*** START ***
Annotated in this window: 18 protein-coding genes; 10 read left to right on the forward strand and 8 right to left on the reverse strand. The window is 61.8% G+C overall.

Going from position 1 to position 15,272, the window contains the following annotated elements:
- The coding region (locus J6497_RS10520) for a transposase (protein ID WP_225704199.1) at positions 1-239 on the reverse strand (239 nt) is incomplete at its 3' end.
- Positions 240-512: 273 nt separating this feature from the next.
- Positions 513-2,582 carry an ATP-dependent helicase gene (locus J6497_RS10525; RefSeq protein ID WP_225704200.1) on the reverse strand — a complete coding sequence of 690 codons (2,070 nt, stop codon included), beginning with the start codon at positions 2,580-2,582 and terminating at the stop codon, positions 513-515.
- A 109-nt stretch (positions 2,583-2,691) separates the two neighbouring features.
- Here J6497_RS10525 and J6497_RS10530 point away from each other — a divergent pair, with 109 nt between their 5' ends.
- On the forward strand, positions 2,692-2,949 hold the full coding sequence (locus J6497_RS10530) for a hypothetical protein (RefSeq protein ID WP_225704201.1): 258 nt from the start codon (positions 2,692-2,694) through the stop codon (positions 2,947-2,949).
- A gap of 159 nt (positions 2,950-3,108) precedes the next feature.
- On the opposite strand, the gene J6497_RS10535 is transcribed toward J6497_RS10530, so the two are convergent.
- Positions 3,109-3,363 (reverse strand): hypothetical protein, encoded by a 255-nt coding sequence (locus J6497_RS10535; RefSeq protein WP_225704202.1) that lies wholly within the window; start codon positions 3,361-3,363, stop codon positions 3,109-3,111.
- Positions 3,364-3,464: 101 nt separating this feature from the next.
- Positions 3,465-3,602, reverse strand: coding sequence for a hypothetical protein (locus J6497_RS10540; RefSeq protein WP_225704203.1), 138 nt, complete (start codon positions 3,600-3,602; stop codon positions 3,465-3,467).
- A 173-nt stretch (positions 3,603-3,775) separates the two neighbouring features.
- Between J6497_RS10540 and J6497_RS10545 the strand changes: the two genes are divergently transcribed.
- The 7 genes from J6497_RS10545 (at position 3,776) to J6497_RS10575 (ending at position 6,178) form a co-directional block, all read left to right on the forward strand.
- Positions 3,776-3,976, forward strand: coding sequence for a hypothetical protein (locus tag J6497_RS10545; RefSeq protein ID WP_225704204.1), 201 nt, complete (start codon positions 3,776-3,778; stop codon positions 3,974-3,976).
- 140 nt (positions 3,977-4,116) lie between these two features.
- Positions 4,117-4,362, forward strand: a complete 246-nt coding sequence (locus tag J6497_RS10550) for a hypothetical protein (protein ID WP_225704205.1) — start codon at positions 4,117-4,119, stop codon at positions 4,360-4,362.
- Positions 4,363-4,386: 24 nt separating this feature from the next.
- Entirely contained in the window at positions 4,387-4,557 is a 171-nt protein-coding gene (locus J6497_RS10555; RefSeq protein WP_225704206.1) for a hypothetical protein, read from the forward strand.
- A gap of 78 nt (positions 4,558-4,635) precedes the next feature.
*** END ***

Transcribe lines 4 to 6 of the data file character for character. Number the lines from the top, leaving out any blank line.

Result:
- Positions 240-512: 273 nt separating this feature from the next.
- Positions 513-2,582 carry an ATP-dependent helicase gene (locus J6497_RS10525; RefSeq protein ID WP_225704200.1) on the reverse strand — a complete coding sequence of 690 codons (2,070 nt, stop codon included), beginning with the start codon at positions 2,580-2,582 and terminating at the stop codon, positions 513-515.
- A 109-nt stretch (positions 2,583-2,691) separates the two neighbouring features.